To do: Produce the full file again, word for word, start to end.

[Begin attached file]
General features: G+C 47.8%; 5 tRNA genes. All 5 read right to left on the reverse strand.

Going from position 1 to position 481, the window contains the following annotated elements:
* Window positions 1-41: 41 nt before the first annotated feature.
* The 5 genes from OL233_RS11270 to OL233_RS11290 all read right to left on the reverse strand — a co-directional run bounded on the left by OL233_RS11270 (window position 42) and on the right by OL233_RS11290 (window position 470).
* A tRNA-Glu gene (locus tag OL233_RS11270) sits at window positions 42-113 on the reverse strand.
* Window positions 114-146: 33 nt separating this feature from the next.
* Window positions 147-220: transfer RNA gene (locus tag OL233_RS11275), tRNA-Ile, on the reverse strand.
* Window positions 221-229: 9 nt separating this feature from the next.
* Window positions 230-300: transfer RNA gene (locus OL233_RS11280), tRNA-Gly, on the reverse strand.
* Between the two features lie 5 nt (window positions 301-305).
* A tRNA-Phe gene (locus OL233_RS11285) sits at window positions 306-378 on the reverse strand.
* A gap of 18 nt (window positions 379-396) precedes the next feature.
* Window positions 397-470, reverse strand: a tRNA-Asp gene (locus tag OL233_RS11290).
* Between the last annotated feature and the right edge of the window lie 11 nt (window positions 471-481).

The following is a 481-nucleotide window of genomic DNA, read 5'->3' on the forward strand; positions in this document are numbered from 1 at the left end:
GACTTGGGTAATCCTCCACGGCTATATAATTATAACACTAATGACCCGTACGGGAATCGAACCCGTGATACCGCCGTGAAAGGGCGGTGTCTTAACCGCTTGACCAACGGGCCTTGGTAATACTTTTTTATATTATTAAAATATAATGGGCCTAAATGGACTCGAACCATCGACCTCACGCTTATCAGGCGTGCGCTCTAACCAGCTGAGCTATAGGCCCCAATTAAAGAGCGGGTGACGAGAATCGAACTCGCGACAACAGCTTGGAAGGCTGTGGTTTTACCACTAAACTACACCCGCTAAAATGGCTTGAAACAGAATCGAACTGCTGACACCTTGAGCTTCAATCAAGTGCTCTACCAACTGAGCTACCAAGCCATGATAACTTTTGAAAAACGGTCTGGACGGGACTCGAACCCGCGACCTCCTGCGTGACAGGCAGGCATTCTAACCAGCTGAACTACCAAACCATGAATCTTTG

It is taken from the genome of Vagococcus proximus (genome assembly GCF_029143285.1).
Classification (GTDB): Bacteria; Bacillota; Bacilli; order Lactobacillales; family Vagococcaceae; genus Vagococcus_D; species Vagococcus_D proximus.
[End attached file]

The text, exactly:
General features: G+C 47.8%; 5 tRNA genes. All 5 read right to left on the reverse strand.

Going from position 1 to position 481, the window contains the following annotated elements:
* Window positions 1-41: 41 nt before the first annotated feature.
* The 5 genes from OL233_RS11270 to OL233_RS11290 all read right to left on the reverse strand — a co-directional run bounded on the left by OL233_RS11270 (window position 42) and on the right by OL233_RS11290 (window position 470).
* A tRNA-Glu gene (locus tag OL233_RS11270) sits at window positions 42-113 on the reverse strand.
* Window positions 114-146: 33 nt separating this feature from the next.
* Window positions 147-220: transfer RNA gene (locus tag OL233_RS11275), tRNA-Ile, on the reverse strand.
* Window positions 221-229: 9 nt separating this feature from the next.
* Window positions 230-300: transfer RNA gene (locus OL233_RS11280), tRNA-Gly, on the reverse strand.
* Between the two features lie 5 nt (window positions 301-305).
* A tRNA-Phe gene (locus OL233_RS11285) sits at window positions 306-378 on the reverse strand.
* A gap of 18 nt (window positions 379-396) precedes the next feature.
* Window positions 397-470, reverse strand: a tRNA-Asp gene (locus tag OL233_RS11290).
* Between the last annotated feature and the right edge of the window lie 11 nt (window positions 471-481).

The following is a 481-nucleotide window of genomic DNA, read 5'->3' on the forward strand; positions in this document are numbered from 1 at the left end:
GACTTGGGTAATCCTCCACGGCTATATAATTATAACACTAATGACCCGTACGGGAATCGAACCCGTGATACCGCCGTGAAAGGGCGGTGTCTTAACCGCTTGACCAACGGGCCTTGGTAATACTTTTTTATATTATTAAAATATAATGGGCCTAAATGGACTCGAACCATCGACCTCACGCTTATCAGGCGTGCGCTCTAACCAGCTGAGCTATAGGCCCCAATTAAAGAGCGGGTGACGAGAATCGAACTCGCGACAACAGCTTGGAAGGCTGTGGTTTTACCACTAAACTACACCCGCTAAAATGGCTTGAAACAGAATCGAACTGCTGACACCTTGAGCTTCAATCAAGTGCTCTACCAACTGAGCTACCAAGCCATGATAACTTTTGAAAAACGGTCTGGACGGGACTCGAACCCGCGACCTCCTGCGTGACAGGCAGGCATTCTAACCAGCTGAACTACCAAACCATGAATCTTTG

It is taken from the genome of Vagococcus proximus (genome assembly GCF_029143285.1).
Classification (GTDB): Bacteria; Bacillota; Bacilli; order Lactobacillales; family Vagococcaceae; genus Vagococcus_D; species Vagococcus_D proximus.